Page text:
Consolidated Omnibus Budget Reconciliation Act or as most people refer to it as COBRA, is an important function for all employers who offer health insurance for benefit qualifying employees. Staying compliant with COBRA requirements can be a lot of work and if not handled correctly, can result in hefty fines and penalties. Here are the 5 most common misconceptions regarding COBRA:
1. COBRA only applies to those employees who are fired.
According to the United States Department of Labor, COBRA applies to those with “voluntary or involuntary job loss, reduction in the hours worked, transition between jobs, death, divorce, and other life events”. This also applies to young adults who have aged out of their parent’s health insurance plans as well as the spouse of any employee who is Medicare eligible.
2. Who is responsible for COBRA?
This is a bit trickier to answer because there may be multiple parties involved. The employer is ultimately responsible for sending out COBRA notices or notifying a third party plan administrator of the qualifying event. Once the task has been passed to a plan administrator, it is their responsibility to notify the employee of his/her options. Once the employee has been notified, the responsibility falls on him/her to either elect to be enrolled or decline within the deadlines.
3. Are there required time frames to abide by in order to stay in compliance for COBRA?
Yes, there are strict timelines to abide by in order to stay compliant with COBRA. If these time frames are not followed correctly, there may be fines or penalties applied. If the employer has a third party plan administrator, they have 30 days from the time an employee qualifies for COBRA to alert the plan administrator. Once the plan administrator has been notified, they have 14 days to notify the employee of his/her options. When the qualified employee has been notified, the employee then has 60 days to elect coverage. In the event he/she chooses to elect, they will have 45 days to pay the COBRA premiums in full. Ultimately this whole process can take up to 5 months to be completed.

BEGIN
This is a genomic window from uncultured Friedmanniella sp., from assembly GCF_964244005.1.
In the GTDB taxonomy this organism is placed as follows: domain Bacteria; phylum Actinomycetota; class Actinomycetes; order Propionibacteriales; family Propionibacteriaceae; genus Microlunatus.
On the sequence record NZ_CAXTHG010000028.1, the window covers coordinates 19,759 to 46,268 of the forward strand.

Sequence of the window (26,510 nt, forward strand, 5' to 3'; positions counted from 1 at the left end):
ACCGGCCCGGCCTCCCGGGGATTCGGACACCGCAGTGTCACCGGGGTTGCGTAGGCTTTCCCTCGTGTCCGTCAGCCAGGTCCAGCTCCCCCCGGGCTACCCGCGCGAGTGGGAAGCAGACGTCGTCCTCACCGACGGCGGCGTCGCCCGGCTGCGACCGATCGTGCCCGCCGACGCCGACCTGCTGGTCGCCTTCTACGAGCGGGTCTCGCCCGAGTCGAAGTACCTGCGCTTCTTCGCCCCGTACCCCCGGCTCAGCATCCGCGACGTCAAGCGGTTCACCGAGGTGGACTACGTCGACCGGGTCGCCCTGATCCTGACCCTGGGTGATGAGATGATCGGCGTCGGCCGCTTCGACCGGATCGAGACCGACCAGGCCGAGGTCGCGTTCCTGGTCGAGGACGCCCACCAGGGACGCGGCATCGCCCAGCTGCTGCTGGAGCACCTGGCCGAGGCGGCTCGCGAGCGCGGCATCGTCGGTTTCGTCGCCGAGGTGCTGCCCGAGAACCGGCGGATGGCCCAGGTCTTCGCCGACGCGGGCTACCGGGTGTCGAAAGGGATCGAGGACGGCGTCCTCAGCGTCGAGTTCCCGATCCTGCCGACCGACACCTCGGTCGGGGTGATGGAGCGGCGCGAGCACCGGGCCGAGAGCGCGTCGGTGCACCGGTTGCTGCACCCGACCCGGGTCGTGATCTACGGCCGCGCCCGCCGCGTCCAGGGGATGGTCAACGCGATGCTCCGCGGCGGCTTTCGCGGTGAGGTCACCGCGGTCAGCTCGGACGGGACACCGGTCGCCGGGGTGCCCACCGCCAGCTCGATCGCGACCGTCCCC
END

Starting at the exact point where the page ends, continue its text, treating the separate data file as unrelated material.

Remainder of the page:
4. COBRA is different coverage.
Many employees want to know what type of coverage they will have when they start their COBRA plans or how much they will be paying for prescriptions. In actuality, employees will be on the exact same plan as they were before. However, the premium that is typically covered by the employer is now entirely the employee’s responsibility.
5. All employers must offer COBRA coverage.
Not all employers are required to offer COBRA. Those that do offer COBRA typically have a health plan and company policies describing who is eligible for company-provided benefits. More often than none, COBRA is applied to those employers with 20 or more employees. Please keep in mind this may change with the new Affordable Care Act requirements going into place.
A lot to take in? COBRA Administration takes a lot of work and follow up. Working with a trusted COBRA Administrator can help alleviate these burdens. Members of the MPAY Network offer COBRA programs that can benefit you. Contact us to see how we can help you get the most out of your workday.